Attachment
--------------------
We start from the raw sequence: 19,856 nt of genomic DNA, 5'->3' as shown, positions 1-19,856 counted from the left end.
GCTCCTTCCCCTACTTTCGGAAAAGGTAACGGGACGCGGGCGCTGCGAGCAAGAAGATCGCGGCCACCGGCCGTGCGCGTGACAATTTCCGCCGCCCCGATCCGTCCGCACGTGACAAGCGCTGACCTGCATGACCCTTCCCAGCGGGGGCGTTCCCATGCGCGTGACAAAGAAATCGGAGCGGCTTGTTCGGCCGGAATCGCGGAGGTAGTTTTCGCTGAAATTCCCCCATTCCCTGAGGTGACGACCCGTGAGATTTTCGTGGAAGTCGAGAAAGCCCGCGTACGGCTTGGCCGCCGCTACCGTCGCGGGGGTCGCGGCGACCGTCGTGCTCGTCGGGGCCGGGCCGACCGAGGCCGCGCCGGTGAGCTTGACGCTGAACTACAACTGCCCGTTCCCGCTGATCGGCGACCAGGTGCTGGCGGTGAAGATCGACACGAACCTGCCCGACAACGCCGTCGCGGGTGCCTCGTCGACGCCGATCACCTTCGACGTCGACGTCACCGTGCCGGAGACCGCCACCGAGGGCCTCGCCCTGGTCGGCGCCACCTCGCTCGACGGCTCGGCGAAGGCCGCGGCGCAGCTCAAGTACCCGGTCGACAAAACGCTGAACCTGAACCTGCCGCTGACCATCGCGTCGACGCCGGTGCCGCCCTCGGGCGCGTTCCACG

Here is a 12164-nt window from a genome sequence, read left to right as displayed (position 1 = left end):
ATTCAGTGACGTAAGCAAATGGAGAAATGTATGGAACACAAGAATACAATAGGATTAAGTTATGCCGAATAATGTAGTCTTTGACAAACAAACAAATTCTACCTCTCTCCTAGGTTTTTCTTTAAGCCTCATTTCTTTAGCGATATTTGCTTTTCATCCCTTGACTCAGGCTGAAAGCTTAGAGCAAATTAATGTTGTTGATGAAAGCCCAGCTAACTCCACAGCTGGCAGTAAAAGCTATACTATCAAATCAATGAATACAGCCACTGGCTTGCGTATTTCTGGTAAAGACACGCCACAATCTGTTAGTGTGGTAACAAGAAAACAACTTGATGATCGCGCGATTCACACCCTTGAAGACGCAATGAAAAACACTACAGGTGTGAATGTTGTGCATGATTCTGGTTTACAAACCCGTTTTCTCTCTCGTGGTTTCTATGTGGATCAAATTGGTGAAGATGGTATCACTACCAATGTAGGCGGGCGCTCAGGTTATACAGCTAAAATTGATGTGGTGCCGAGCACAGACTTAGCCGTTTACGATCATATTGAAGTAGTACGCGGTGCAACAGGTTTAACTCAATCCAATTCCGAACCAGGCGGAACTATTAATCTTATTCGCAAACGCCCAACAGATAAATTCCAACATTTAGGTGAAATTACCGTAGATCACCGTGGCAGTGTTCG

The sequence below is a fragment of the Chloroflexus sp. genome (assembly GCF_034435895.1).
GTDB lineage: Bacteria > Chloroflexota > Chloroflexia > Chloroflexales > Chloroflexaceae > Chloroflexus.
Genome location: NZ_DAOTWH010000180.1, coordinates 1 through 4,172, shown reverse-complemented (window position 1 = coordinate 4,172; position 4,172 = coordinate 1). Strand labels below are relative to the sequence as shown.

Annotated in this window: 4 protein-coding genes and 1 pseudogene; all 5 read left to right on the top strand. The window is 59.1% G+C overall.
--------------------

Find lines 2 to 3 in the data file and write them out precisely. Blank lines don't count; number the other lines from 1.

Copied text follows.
GCTCCTTCCCCTACTTTCGGAAAAGGTAACGGGACGCGGGCGCTGCGAGCAAGAAGATCGCGGCCACCGGCCGTGCGCGTGACAATTTCCGCCGCCCCGATCCGTCCGCACGTGACAAGCGCTGACCTGCATGACCCTTCCCAGCGGGGGCGTTCCCATGCGCGTGACAAAGAAATCGGAGCGGCTTGTTCGGCCGGAATCGCGGAGGTAGTTTTCGCTGAAATTCCCCCATTCCCTGAGGTGACGACCCGTGAGATTTTCGTGGAAGTCGAGAAAGCCCGCGTACGGCTTGGCCGCCGCTACCGTCGCGGGGGTCGCGGCGACCGTCGTGCTCGTCGGGGCCGGGCCGACCGAGGCCGCGCCGGTGAGCTTGACGCTGAACTACAACTGCCCGTTCCCGCTGATCGGCGACCAGGTGCTGGCGGTGAAGATCGACACGAACCTGCCCGACAACGCCGTCGCGGGTGCCTCGTCGACGCCGATCACCTTCGACGTCGACGTCACCGTGCCGGAGACCGCCACCGAGGGCCTCGCCCTGGTCGGCGCCACCTCGCTCGACGGCTCGGCGAAGGCCGCGGCGCAGCTCAAGTACCCGGTCGACAAAACGCTGAACCTGAACCTGCCGCTGACCATCGCGTCGACGCCGGTGCCGCCCTCGGGCGCGTTCCACG

Here is a 12164-nt window from a genome sequence, read left to right as displayed (position 1 = left end):